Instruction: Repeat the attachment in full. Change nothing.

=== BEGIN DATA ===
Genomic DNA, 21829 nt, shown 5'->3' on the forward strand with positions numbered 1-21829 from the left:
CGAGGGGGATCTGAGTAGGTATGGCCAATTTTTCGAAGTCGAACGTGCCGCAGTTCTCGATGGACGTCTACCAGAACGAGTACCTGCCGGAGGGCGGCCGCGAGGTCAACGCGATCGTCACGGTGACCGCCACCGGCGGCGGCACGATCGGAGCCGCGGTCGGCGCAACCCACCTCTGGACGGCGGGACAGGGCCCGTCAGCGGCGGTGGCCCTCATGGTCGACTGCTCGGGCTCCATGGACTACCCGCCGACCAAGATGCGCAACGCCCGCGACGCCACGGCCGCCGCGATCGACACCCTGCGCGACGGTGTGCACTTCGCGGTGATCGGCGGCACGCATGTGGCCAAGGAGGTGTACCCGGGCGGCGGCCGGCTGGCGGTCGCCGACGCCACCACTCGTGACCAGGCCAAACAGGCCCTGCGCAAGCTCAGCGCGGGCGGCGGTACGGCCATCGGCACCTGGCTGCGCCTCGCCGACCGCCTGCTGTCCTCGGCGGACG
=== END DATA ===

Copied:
Genomic DNA, 21829 nt, shown 5'->3' on the forward strand with positions numbered 1-21829 from the left:
CGAGGGGGATCTGAGTAGGTATGGCCAATTTTTCGAAGTCGAACGTGCCGCAGTTCTCGATGGACGTCTACCAGAACGAGTACCTGCCGGAGGGCGGCCGCGAGGTCAACGCGATCGTCACGGTGACCGCCACCGGCGGCGGCACGATCGGAGCCGCGGTCGGCGCAACCCACCTCTGGACGGCGGGACAGGGCCCGTCAGCGGCGGTGGCCCTCATGGTCGACTGCTCGGGCTCCATGGACTACCCGCCGACCAAGATGCGCAACGCCCGCGACGCCACGGCCGCCGCGATCGACACCCTGCGCGACGGTGTGCACTTCGCGGTGATCGGCGGCACGCATGTGGCCAAGGAGGTGTACCCGGGCGGCGGCCGGCTGGCGGTCGCCGACGCCACCACTCGTGACCAGGCCAAACAGGCCCTGCGCAAGCTCAGCGCGGGCGGCGGTACGGCCATCGGCACCTGGCTGCGCCTCGCCGACCGCCTGCTGTCCTCGGCGGACG